As expected, the Affiliate Summer Slam is going to make you fight for it. Luckily, I’m sure that’s exactly what you wanted and have prepared for. 

With the workouts being posted, let’s take a second and talk about some ways to mobilize and be prepared for them.

WOD #1: The Grond

The Workout:

40m Grond Carry

300 Box Jump Overs

40m Grond Carry

300 Burpees to a Plate

40m Grond Carry

300 Pistols

40m Grond Carry

The Warm-Up

To mobilize for any kind of carry, you have to think about posture. Keeping posture locked in – look straight forward, shoulder blades back and down, keep your hip somewhat neutral – is how you will be able to walk with that beast for as long as possible. 

For jumping and landing prep (don’t forget that second part), it’s all about making sure the power is coming from the hips and the ankles are mobile and stable enough to take your bodyweight.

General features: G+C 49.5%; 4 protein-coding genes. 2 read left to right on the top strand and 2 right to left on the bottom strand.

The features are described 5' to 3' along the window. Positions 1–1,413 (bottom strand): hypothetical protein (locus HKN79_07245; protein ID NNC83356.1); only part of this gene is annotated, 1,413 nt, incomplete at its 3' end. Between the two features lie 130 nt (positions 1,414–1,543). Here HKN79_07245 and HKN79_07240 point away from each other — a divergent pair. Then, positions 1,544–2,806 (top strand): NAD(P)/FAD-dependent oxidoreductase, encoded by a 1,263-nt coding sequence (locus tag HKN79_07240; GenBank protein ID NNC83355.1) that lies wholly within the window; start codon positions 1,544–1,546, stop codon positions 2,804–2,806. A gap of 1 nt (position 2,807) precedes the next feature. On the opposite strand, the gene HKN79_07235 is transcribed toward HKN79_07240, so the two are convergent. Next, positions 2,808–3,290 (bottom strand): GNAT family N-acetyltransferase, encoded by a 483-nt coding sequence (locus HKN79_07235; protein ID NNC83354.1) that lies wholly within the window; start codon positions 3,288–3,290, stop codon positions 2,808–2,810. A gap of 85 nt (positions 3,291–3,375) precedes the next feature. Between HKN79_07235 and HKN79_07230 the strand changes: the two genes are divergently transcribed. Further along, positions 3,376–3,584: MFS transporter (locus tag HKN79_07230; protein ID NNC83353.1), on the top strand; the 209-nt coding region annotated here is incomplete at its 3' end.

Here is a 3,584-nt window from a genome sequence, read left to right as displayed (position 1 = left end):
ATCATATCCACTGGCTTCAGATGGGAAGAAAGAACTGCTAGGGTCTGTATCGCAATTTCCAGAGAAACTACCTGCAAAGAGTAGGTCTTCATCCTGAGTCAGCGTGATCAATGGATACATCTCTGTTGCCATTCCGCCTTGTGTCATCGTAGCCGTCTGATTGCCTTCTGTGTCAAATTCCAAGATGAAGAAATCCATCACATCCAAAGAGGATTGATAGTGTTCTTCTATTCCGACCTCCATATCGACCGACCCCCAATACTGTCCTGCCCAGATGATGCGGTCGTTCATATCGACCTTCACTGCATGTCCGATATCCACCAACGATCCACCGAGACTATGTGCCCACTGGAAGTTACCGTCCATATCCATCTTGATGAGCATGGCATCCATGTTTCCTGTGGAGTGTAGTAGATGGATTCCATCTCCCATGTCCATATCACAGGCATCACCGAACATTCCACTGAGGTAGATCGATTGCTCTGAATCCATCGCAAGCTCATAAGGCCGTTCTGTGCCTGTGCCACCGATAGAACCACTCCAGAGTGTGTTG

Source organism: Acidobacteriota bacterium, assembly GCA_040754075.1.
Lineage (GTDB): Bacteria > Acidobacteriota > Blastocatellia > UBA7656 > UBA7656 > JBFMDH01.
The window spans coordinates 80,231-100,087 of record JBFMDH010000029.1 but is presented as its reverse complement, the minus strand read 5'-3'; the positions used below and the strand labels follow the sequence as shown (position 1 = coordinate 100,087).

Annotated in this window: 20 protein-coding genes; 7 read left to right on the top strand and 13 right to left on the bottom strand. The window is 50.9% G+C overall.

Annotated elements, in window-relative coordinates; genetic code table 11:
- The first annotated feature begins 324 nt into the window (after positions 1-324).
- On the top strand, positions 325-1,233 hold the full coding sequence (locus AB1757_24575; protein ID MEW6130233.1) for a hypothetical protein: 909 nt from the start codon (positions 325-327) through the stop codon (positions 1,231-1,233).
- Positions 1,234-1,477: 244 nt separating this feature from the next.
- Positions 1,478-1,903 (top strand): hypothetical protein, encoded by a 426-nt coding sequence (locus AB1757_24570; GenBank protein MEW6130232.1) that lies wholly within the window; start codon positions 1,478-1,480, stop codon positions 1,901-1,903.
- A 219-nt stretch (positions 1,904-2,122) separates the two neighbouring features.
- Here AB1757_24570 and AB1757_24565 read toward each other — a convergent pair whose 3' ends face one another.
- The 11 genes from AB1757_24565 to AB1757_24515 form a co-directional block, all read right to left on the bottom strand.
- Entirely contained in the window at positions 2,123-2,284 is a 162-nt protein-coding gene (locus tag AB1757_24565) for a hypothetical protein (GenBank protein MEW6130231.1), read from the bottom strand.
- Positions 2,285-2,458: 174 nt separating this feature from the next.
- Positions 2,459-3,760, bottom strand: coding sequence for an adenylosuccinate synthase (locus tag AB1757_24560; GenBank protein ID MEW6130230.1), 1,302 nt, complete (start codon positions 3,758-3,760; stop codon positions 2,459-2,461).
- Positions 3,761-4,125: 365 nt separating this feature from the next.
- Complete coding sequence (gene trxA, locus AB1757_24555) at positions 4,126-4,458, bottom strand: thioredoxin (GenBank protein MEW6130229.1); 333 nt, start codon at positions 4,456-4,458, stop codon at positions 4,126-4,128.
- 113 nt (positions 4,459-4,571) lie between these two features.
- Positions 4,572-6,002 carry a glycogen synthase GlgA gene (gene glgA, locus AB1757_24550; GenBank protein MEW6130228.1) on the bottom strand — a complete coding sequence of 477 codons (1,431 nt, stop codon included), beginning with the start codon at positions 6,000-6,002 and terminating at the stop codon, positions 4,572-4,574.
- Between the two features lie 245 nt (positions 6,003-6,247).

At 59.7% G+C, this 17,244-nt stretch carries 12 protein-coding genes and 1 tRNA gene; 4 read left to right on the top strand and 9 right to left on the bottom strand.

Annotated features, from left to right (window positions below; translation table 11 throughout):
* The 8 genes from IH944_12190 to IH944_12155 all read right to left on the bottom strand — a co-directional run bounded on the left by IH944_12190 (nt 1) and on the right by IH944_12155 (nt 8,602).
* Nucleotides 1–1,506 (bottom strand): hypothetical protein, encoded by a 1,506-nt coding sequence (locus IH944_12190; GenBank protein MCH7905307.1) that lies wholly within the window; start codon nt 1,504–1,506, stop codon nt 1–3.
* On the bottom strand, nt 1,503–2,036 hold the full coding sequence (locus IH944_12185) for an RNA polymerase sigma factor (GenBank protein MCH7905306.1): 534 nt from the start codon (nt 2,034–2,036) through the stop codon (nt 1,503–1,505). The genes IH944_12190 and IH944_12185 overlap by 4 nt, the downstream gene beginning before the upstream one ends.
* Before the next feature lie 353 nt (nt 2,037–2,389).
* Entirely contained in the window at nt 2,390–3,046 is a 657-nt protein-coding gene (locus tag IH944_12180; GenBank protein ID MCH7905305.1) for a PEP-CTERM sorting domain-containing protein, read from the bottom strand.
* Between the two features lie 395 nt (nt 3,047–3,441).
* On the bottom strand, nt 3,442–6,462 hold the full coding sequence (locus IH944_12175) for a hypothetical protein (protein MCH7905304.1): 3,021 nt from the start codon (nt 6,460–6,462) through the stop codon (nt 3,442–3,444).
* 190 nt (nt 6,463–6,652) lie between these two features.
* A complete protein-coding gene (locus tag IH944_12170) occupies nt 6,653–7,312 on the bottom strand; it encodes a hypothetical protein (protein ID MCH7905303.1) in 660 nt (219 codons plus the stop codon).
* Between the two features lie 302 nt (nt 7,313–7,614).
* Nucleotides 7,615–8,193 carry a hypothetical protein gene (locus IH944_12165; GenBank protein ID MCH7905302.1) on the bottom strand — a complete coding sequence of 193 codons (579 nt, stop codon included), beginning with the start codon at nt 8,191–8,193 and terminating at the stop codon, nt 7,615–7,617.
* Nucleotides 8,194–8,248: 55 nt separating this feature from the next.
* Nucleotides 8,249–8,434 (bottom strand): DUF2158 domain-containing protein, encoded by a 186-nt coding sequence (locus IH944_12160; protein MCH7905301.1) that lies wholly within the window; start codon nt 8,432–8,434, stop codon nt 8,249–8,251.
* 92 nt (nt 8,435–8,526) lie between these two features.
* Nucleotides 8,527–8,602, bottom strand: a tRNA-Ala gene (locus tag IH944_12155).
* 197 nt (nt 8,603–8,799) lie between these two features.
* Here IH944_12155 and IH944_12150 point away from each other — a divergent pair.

1: Upper Body

I’m going to give you two stretches you can do, one primary stretch and one maintenance stretch you can do throughout the day to keep your shoulders in place. 

Primary Stretch: The Prisoner Stretch 

This is a team competition so why not do a team stretch? For the Prisoner stretch, one person (P1) will sit on the ground and place their hands behind their head. Their partner (P2) will place their shin on the seated person’s back, so they don’t fall over, and then grab their arms just below the elbow. 

(Step 1) While staying in constant communication, slowly pull the elbows back until P1 feels the stretch. When they do, hold that stretch for 8 seconds. P1 should try to stay relaxed, breath, and keep their head up. Don’t let the chin drop on this one.

(Step 2) After 8 seconds, have P1 attempt to push their elbows forward (i.e. do a pec fly) for 5 seconds while P2 holds them in place.

(Step 3) Relax for a few seconds and then repeat step 1.